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Forschungsdatenbank PMU-SQQUID

Central Review of Radiation Therapy Planning Among Patients with Breast-Conserving Surgery: Results from a Quality Assurance Process Integrated into the INSEMA Trial.
Hildebrandt, G; Stachs, A; Gerber, B; Potenberg, J; Krug, D; Wolter, K; Kühn, T; Zierhut, D; Sedlmayer, F; Kaiser, J; Reitsamer, R; Heil, J; Nekljudova, V; Bekes, I; Loibl, S; Reimer, T;
Int J Radiat Oncol Biol Phys. 2020; 107(4): 683-693.
Originalarbeiten (Zeitschrift)

PMU-Autor/inn/en

Kaiser Julia
Reitsamer Roland
Sedlmayer Felix

Abstract

PURPOSE
After publication of the radiation field design in the American College of Surgeons Oncology Group Z0011 trial, a radiation therapy quality assurance review was integrated into the Intergroup-Sentinel-Mamma (INSEMA) trial. We aimed to investigate the role of patient characteristics, extent of axillary surgery, and radiation techniques for dose distribution in ipsilateral axillary levels.
INSEMA (NCT02466737) has randomized 5542 patients who underwent breast-conserving surgery. Of these, 276 patients from 108 radiation therapy facilities were included in the central review, using the planning records of the first 3 patients treated at each site.
Of the 276 patients, 41 had major deviations (ie, no axillary contouring or submission of insufficient records) leading to exclusion. A total of 235 (85.1%) radiation therapy planning records were delineated according to the INSEMA protocol, including 9 (3.8%) cases with minor deviations. At least 25% of INSEMA patients were unintentionally treated with ≥95% of the prescribed breast radiation dose in axillary level I. Approximately 50% of patients were irradiated with a median radiation dose of more than 85% of prescription dose in level I. Irradiated volumes and applied doses were significantly lower in levels II and III compared with level I. However, 25% of patients still received a median radiation dose of ≥75% of prescription dose to level II. Subgroup analysis revealed a significant association between incidental radiation dose in the axilla and obesity. Younger age, boost application, and fractionation schedule showed no impact on axillary dose distribution.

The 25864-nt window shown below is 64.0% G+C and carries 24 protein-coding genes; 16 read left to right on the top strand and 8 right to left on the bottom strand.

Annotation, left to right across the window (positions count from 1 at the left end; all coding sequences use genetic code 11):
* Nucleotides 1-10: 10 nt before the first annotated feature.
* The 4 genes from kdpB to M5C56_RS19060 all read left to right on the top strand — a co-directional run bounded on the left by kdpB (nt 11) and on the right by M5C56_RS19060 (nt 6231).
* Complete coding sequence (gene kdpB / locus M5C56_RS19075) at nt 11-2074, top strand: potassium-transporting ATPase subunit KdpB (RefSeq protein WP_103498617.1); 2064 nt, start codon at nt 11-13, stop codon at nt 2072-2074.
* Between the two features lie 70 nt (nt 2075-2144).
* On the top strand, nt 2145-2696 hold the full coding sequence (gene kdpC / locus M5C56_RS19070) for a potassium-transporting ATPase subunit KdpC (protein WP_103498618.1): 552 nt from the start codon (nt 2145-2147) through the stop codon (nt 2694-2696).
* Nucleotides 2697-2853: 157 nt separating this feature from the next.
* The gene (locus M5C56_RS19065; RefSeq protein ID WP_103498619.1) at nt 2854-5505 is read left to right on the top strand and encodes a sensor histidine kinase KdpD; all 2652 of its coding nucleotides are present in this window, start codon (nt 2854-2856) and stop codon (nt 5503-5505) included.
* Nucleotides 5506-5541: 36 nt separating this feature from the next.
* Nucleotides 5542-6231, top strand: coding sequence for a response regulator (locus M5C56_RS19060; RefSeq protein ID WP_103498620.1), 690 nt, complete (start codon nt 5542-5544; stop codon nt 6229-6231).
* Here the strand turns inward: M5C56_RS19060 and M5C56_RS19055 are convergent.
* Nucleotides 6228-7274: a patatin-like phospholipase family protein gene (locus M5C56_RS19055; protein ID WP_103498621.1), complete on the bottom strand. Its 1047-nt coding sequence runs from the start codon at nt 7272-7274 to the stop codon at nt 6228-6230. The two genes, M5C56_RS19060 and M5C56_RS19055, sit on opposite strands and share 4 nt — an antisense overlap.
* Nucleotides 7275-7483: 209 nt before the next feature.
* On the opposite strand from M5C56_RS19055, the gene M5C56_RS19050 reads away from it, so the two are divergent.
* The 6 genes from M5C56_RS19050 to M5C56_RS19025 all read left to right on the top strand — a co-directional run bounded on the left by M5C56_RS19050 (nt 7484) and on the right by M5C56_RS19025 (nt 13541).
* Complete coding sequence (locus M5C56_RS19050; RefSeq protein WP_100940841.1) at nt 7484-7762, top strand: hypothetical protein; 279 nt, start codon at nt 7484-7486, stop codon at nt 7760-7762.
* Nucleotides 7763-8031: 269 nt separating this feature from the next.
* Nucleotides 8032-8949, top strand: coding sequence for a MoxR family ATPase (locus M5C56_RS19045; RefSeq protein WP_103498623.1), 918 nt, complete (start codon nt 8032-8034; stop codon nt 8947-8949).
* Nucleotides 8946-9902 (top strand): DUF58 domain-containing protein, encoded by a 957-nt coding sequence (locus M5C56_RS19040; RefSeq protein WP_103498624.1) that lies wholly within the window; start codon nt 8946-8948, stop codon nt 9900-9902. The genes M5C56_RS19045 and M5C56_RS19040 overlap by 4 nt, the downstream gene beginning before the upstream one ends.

Assuming ≥80% of prescribed breast dose as the optimal dose for curative radiation of low-volume disease in axillary lymph nodes, at least 50% of reviewed INSEMA patients received an adequate dose in level I, even with contemporary 3-dimensional techniques. Dose coverage was much less in axillary levels II and III, and far below therapeutically relevant doses.